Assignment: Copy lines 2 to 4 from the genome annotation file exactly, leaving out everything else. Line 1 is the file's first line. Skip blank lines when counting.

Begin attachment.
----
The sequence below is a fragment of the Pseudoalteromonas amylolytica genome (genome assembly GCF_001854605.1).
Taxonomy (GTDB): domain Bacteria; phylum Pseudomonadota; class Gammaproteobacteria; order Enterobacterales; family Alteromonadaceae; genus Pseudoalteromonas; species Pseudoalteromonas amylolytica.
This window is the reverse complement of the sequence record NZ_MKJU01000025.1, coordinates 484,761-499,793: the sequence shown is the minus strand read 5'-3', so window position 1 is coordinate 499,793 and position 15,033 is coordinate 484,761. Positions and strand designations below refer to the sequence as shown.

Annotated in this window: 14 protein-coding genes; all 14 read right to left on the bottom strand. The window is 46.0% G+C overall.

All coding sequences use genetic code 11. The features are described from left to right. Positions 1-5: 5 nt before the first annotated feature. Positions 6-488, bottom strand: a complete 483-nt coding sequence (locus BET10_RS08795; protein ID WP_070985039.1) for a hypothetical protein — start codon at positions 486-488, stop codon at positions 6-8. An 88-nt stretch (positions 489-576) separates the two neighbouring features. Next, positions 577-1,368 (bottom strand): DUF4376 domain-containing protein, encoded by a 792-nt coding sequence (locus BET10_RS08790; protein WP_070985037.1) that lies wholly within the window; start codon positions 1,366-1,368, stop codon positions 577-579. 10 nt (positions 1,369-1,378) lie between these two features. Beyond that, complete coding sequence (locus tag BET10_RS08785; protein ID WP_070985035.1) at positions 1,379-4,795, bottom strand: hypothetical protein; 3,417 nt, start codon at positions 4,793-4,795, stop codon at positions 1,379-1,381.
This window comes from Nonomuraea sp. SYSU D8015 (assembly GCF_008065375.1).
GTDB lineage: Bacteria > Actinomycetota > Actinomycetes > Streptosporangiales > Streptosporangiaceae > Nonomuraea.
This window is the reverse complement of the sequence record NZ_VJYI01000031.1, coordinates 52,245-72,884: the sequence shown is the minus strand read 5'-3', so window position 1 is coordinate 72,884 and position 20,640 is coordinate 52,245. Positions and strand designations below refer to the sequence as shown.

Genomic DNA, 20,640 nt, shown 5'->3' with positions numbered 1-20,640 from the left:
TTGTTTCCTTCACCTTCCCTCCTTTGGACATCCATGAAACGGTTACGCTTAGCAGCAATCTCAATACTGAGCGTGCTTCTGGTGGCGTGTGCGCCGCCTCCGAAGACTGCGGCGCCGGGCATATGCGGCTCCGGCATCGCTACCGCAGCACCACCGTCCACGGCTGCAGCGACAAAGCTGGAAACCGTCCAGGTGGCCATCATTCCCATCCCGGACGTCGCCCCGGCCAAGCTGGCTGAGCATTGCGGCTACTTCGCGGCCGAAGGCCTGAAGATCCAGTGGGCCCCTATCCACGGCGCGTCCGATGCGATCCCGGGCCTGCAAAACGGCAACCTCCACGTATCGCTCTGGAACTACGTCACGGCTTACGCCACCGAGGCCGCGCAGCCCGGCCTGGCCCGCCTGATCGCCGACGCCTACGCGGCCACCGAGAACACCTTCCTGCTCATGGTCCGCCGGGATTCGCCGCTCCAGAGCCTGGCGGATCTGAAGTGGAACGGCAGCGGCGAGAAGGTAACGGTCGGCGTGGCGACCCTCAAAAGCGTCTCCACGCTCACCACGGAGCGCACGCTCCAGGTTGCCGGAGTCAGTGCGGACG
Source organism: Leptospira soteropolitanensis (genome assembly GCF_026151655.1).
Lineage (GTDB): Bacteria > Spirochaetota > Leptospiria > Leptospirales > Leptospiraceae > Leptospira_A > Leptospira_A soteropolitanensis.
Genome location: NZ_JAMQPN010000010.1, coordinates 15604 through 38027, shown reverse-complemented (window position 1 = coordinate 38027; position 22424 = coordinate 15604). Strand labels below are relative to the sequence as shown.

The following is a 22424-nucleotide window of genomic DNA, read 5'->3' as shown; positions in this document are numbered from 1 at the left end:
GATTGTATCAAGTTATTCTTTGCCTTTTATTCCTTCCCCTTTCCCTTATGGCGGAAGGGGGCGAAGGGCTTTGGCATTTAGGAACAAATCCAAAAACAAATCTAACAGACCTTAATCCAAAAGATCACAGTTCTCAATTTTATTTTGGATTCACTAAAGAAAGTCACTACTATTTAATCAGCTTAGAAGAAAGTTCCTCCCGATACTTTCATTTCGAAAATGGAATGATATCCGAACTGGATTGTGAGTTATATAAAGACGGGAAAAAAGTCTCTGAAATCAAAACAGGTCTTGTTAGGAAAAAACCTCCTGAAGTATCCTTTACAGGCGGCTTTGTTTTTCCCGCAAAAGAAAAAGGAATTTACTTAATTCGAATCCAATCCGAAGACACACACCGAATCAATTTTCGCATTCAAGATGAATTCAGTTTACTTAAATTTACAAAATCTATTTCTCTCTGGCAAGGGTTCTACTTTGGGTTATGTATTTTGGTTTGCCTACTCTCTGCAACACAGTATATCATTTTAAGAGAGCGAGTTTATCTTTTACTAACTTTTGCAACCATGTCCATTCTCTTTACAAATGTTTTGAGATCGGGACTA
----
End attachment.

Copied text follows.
Taxonomy (GTDB): domain Bacteria; phylum Pseudomonadota; class Gammaproteobacteria; order Enterobacterales; family Alteromonadaceae; genus Pseudoalteromonas; species Pseudoalteromonas amylolytica.
This window is the reverse complement of the sequence record NZ_MKJU01000025.1, coordinates 484,761-499,793: the sequence shown is the minus strand read 5'-3', so window position 1 is coordinate 499,793 and position 15,033 is coordinate 484,761. Positions and strand designations below refer to the sequence as shown.

Annotated in this window: 14 protein-coding genes; all 14 read right to left on the bottom strand. The window is 46.0% G+C overall.